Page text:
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Recently I installed Linux and had to use vi to edit some files. I hadn't used the godforsaken thing in about 30 years but managed to do what was needed without hopelessly corrupting those files. I now believe in muscle memory, since it is the only explanation for how I could insert, replace, cut, and paste text and quit with or without committing the changes.
In a Lounge post a couple of weeks ago, I asked about using Windows 10 to develop C++ for Linux. VS Code seemed to be a clear winner, so I'll likely switch to it someday. What's blocking me is builds, for which I use VS2017.
For WSL, MS recommends CMake. That looks to be about as fun as vi, so you'd think MS would provide a tool for converting VS project files to CMake. Think again.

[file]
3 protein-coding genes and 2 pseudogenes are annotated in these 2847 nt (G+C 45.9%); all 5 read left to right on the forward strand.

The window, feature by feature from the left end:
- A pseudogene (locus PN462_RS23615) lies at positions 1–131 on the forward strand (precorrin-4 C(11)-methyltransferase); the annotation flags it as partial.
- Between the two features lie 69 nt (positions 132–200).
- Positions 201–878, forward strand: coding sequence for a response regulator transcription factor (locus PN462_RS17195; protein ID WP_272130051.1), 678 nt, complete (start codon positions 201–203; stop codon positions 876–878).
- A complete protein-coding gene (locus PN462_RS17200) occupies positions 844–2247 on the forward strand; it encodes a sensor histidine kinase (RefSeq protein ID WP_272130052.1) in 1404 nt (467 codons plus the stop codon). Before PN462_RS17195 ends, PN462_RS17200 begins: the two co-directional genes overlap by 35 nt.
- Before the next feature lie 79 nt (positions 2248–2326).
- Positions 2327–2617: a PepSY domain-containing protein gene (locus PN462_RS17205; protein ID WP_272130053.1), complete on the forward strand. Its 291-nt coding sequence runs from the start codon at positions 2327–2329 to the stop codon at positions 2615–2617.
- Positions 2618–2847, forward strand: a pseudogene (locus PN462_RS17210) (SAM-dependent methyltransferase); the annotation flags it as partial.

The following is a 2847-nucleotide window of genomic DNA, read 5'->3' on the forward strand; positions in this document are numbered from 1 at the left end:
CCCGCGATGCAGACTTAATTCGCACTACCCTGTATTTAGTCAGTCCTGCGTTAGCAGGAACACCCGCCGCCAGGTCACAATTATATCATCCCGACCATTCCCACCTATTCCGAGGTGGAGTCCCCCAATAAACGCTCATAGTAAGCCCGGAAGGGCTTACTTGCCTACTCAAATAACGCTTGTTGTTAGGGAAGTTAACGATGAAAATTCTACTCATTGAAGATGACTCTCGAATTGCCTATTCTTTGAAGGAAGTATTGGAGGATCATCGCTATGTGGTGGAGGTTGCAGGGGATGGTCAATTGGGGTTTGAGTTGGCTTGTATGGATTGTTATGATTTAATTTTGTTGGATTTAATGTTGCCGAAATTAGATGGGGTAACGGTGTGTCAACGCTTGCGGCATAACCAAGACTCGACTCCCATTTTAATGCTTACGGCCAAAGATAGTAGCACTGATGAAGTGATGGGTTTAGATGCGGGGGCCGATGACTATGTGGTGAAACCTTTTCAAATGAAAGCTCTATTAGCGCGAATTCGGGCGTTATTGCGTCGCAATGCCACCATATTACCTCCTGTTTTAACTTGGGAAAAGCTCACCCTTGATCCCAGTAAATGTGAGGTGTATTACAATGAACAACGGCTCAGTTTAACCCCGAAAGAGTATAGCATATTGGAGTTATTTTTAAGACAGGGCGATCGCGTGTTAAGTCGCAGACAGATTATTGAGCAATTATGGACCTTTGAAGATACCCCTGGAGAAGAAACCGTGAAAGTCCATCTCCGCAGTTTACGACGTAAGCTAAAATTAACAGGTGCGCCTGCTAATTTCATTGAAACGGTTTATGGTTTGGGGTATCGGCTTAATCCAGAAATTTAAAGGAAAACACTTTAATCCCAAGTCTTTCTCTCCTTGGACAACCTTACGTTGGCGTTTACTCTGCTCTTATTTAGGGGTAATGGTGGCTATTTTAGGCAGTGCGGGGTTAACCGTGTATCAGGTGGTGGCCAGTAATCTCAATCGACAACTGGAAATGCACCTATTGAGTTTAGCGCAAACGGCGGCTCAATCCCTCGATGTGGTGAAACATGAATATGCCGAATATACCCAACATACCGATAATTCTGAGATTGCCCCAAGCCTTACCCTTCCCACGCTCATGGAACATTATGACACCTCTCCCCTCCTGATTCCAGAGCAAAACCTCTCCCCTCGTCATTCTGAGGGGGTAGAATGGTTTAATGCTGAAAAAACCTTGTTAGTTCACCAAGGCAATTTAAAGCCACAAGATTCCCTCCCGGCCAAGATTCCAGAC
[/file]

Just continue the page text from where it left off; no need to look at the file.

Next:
But I did find a tool[^] that supposedly does it. What it generated seemed to do most of what was needed, but it failed on a shared properties file that controls various compiler and linker settings. So I'm stuck with VS2017 until this tool gets fixed or MS gets their act together. Porting to Linux isn't urgent, so I'd rather wait than struggle with CMake.
A) Try parsing the syntax. Significant whitespace presents real technical challenges to parsers.
B) Try remembering the syntax. If it can't be easily remembered, it's always going to be niche**. See also, vi.